rageek

A place for Unix Thoughts and Ideas

Seeing a summary of I/O Throughput on a Solaris server

I recently migrated 16TB of storage between 2 systems & arrays using parallel copies with star.

As part of this, I wanted to know my total I/O bandwidth so I could tell when I hit the optimal number of parallel copy jobs and to estimate a completion time (btw the optimal number was 10 jobs).

Here is a simple way of seeing the IO throughput of the fibre/sas/scsi controllers on Solaris.

iostat -xCnM 5 | egrep '%|c.?$'
    r/s    w/s   Mr/s   Mw/s wait actv wsvc_t asvc_t  %w  %b device
    1.0    1.0    0.0    0.0  0.0  0.0    0.1    7.1   0   1 c0
  410.8  178.3   62.5    8.8 13.6  4.5   23.2    7.7   0 125 c1
  410.8  178.5   62.5    8.8 13.6  4.5   23.2    7.7   0 125 c3
    r/s    w/s   Mr/s   Mw/s wait actv wsvc_t asvc_t  %w  %b device
    0.0    0.4    0.0    0.0  0.0  0.0    0.0    5.7   0   0 c0
  692.9  227.1  151.0   20.4  0.0  8.1    0.0    8.8   0 395 c1
  678.1  253.9  151.9   21.3  0.0  8.1    0.0    8.7   0 377 c3
    r/s    w/s   Mr/s   Mw/s wait actv wsvc_t asvc_t  %w  %b device
    0.0    0.0    0.0    0.0  0.0  0.0    0.0    0.0   0   0 c0
  816.3  274.4  164.3   24.0  0.0  7.9    0.0    7.2   0 364 c1
  830.7  280.0  169.9   23.8  0.0  8.5    0.0    7.6   0 378 c3
    r/s    w/s   Mr/s   Mw/s wait actv wsvc_t asvc_t  %w  %b device
    6.6    0.0    0.1    0.0  0.0  0.0    0.0    4.2   0   2 c0
  785.8  273.8  153.1   24.4  0.2  7.6    0.2    7.2   0 355 c1
  832.0  260.8  168.4   21.8  0.1  8.1    0.1    7.5   0 377 c3

If all you storage is configured in Veritas, you can use vxstat to get a complete summary of reads and writes.

You can modify the vxstat commands to have it only show throughput for a specific disk group.

INT=5; while /bin/true; do CNT=$((`vxstat -o alldgs |wc -l ` + 2)); vxstat -o alldgs -i$INT -c2 | tail +$CNT | nawk -v secs=$INT ‘BEGIN{ writes=0; reads=0}{writes+=$6;reads +=$5} END {printf (“%.2f MB/s Reads %.2f MB/s Writes\n”, reads/2/1024/secs, writes/2/1024/secs) }’; done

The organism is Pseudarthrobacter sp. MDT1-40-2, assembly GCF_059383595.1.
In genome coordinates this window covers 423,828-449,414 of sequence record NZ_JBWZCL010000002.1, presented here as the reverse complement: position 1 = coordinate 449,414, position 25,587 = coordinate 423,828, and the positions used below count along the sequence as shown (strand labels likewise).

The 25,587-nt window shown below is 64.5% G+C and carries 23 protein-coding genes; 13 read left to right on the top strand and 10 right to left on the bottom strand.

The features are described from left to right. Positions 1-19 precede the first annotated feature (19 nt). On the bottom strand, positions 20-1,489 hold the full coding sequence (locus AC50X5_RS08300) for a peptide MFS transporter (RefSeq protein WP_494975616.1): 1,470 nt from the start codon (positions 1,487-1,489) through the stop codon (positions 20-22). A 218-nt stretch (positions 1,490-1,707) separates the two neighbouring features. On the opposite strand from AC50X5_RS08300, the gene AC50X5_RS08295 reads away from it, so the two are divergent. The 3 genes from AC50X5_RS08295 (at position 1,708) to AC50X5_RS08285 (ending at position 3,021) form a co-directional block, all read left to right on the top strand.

46.58 MB/s Reads 334.42 MB/s Writes
47.25 MB/s Reads 320.77 MB/s Writes
47.55 MB/s Reads 340.67 MB/s Writes
45.85 MB/s Reads 498.19 MB/s Writes
52.51 MB/s Reads 478.23 MB/s Writes
42.32 MB/s Reads 465.49 MB/s Writes
31.30 MB/s Reads 439.65 MB/s Writes

every once in a while it will get a blip like
15937437.54 MB/S Reads 9646673.26 MB/S Writes

That is obviously wrong, not sure why I get it, but it can be ignored or filtered out by piping the output through

perl -ne ‘split; print if (!(@_[0] > 100000) || !(@_[3] > 100000))’

Putting it together:

INT=5; while /bin/true; do CNT=$((`vxstat -o alldgs |wc -l ` + 2)); vxstat -o alldgs -i$INT -c2 | tail +$CNT | nawk -v secs=$INT ‘BEGIN{ writes=0; reads=0}{writes+=$6;reads +=$5} END {printf (“%.2f MB/s Reads %.2f MB/s Writes\n”, reads/2/1024/secs, writes/2/1024/secs) }’; done | perl -ne ‘split; print if (!(@_[0] > 100000) || !(@_[3] > 100000))’

You could also tweak this a little bit for use with SNMPD for graphing.

Updated 2/9/11: Reads and Writes were swapped in text output.
Updated 2/6/12: Didn’t realize the iostat one-liner pasted was flat-out wrong and didn’t work.

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One response to “Seeing a summary of I/O Throughput on a Solaris server

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